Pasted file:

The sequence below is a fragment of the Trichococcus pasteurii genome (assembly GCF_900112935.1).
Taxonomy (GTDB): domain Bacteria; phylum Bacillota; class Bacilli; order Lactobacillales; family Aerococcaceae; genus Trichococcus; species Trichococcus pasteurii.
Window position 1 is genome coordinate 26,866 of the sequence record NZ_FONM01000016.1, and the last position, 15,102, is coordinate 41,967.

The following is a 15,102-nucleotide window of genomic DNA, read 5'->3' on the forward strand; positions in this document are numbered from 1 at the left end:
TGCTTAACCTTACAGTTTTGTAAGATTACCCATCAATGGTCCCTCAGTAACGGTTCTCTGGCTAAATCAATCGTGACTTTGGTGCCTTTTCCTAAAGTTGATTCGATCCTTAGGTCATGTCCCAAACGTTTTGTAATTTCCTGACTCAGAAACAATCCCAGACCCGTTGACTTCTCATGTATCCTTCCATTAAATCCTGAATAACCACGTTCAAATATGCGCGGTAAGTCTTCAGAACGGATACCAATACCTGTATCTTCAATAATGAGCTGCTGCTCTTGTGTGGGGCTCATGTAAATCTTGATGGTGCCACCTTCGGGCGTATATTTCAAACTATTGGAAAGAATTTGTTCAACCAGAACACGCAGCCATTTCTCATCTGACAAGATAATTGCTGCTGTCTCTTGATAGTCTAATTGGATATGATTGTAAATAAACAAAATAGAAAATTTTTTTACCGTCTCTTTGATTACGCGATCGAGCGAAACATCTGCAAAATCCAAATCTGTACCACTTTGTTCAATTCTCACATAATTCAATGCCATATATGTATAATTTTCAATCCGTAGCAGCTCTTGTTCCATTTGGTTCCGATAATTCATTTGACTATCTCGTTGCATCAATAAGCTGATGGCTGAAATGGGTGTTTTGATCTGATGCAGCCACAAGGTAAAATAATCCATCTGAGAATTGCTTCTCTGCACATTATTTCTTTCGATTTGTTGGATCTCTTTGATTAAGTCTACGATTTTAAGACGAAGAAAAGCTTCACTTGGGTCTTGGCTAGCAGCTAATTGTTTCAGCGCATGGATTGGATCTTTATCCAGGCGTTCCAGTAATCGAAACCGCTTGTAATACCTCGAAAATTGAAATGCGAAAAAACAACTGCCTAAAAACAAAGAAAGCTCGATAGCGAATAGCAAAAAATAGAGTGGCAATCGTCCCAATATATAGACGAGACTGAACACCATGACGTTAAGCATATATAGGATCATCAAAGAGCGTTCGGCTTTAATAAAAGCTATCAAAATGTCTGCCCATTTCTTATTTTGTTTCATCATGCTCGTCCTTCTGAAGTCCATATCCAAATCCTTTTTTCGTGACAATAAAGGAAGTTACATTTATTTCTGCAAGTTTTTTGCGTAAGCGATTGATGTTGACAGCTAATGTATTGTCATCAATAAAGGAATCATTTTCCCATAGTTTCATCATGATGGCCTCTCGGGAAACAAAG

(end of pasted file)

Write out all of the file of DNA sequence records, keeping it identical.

The sequence below is a fragment of the Trichococcus pasteurii genome (assembly GCF_900112935.1).
Taxonomy (GTDB): domain Bacteria; phylum Bacillota; class Bacilli; order Lactobacillales; family Aerococcaceae; genus Trichococcus; species Trichococcus pasteurii.
Window position 1 is genome coordinate 26,866 of the sequence record NZ_FONM01000016.1, and the last position, 15,102, is coordinate 41,967.

The following is a 15,102-nucleotide window of genomic DNA, read 5'->3' on the forward strand; positions in this document are numbered from 1 at the left end:
TGCTTAACCTTACAGTTTTGTAAGATTACCCATCAATGGTCCCTCAGTAACGGTTCTCTGGCTAAATCAATCGTGACTTTGGTGCCTTTTCCTAAAGTTGATTCGATCCTTAGGTCATGTCCCAAACGTTTTGTAATTTCCTGACTCAGAAACAATCCCAGACCCGTTGACTTCTCATGTATCCTTCCATTAAATCCTGAATAACCACGTTCAAATATGCGCGGTAAGTCTTCAGAACGGATACCAATACCTGTATCTTCAATAATGAGCTGCTGCTCTTGTGTGGGGCTCATGTAAATCTTGATGGTGCCACCTTCGGGCGTATATTTCAAACTATTGGAAAGAATTTGTTCAACCAGAACACGCAGCCATTTCTCATCTGACAAGATAATTGCTGCTGTCTCTTGATAGTCTAATTGGATATGATTGTAAATAAACAAAATAGAAAATTTTTTTACCGTCTCTTTGATTACGCGATCGAGCGAAACATCTGCAAAATCCAAATCTGTACCACTTTGTTCAATTCTCACATAATTCAATGCCATATATGTATAATTTTCAATCCGTAGCAGCTCTTGTTCCATTTGGTTCCGATAATTCATTTGACTATCTCGTTGCATCAATAAGCTGATGGCTGAAATGGGTGTTTTGATCTGATGCAGCCACAAGGTAAAATAATCCATCTGAGAATTGCTTCTCTGCACATTATTTCTTTCGATTTGTTGGATCTCTTTGATTAAGTCTACGATTTTAAGACGAAGAAAAGCTTCACTTGGGTCTTGGCTAGCAGCTAATTGTTTCAGCGCATGGATTGGATCTTTATCCAGGCGTTCCAGTAATCGAAACCGCTTGTAATACCTCGAAAATTGAAATGCGAAAAAACAACTGCCTAAAAACAAAGAAAGCTCGATAGCGAATAGCAAAAAATAGAGTGGCAATCGTCCCAATATATAGACGAGACTGAACACCATGACGTTAAGCATATATAGGATCATCAAAGAGCGTTCGGCTTTAATAAAAGCTATCAAAATGTCTGCCCATTTCTTATTTTGTTTCATCATGCTCGTCCTTCTGAAGTCCATATCCAAATCCTTTTTTCGTGACAATAAAGGAAGTTACATTTATTTCTGCAAGTTTTTTGCGTAAGCGATTGATGTTGACAGCTAATGTATTGTCATCAATAAAGGAATCATTTTCCCATAGTTTCATCATGATGGCCTCTCGGGAAACAAAG